Here is the second in our series of articles about a report the FCC released earlier this month about the current state of the news industry. On Monday we provided an excerpt from the report that covered how the Internet has altered the kind of news people receive by impeding on the profits of traditional news outlets. We continue that theme today with an article from the section of the report , about the backroom deals advertising agencies have begun making with the sales staffs of TV news stations.
The “ad-edit wall” is the line of division between the advertising room and the editorial room in a news office. It exists to protect the news from monetary influence that would threaten the integrity of the content editors generate. But, according to the report, television news stations over the past decade, in their scramble to restructure themselves in more fiscally solvent ways, have begun chipping away at this wall, with a tactic called “pay-for-play,” which is when advertisers pay news shows to cover certain stories that reflect favorably on their clients. Essentially they’ve begun engaging in product placement through their news stories. As Stacey Woelfel, former head of the Radio Television Digital News Association puts it, “It’s the station looking for a dollar here or there where they did not have to worry about it before. What do they have to offer? Well…airtime.”
The report cites the example of a news organization called WEAU in Eau Claire, Wisconsin, which made a deal with a local hospital in 2008 to air two health-related stories every week that were selected from a list the hospital provided. Reporters would then interview the hospital staff exclusively for these stories. The deal eventually fell through after several journalists complained and one resigned, but similar deals are cropping up all the time, particularly in the health industry, which requires a level of expertise news stations can no longer afford on their own. Trudy Lieberman, a professor at Baruch College at the City University of New York, conducted a two year study on how the pay-for-play phenomenon has come into effect. “Viewers think they are getting health news,” she said, “but they are getting a form of advertising.”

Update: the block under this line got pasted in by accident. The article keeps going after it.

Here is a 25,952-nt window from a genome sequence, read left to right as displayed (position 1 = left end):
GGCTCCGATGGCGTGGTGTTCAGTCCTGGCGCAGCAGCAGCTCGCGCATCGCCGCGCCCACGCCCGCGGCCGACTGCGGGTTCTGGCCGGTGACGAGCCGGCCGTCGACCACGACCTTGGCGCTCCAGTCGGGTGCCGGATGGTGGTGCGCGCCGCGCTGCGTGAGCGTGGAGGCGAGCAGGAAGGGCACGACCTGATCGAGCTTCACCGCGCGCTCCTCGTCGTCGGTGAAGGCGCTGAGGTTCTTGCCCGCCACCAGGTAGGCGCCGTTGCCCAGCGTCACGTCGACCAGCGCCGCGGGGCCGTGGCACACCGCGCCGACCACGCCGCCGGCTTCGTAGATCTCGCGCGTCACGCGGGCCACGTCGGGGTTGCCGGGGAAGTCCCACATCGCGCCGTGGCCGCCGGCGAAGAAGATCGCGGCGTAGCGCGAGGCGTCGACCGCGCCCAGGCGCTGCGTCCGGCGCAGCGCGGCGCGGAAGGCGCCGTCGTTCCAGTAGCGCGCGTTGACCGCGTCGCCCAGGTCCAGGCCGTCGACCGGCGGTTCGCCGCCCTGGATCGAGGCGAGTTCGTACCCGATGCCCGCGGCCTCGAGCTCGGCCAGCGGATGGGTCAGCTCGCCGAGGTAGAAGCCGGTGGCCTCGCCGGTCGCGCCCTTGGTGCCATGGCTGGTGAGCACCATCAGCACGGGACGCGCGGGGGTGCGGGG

Some TV producers have defended the right to orchestrate these deals with advertisers, provided the resulting stories come with disclaimers. Others see the issue as a betrayal of public trust. But evidence that industries have infiltrated reporting pervade in all different forms. Forrest Carr, a former ethics fellow at the Poynter Institute and a news director for stations in Florida and Arizona, described it as “stealth advertising.” He discussed one incident in particular, when a TV station covered a food special held at a mall during a local flood. “It’s pretty obvious the station was getting paid to do that at the mall.”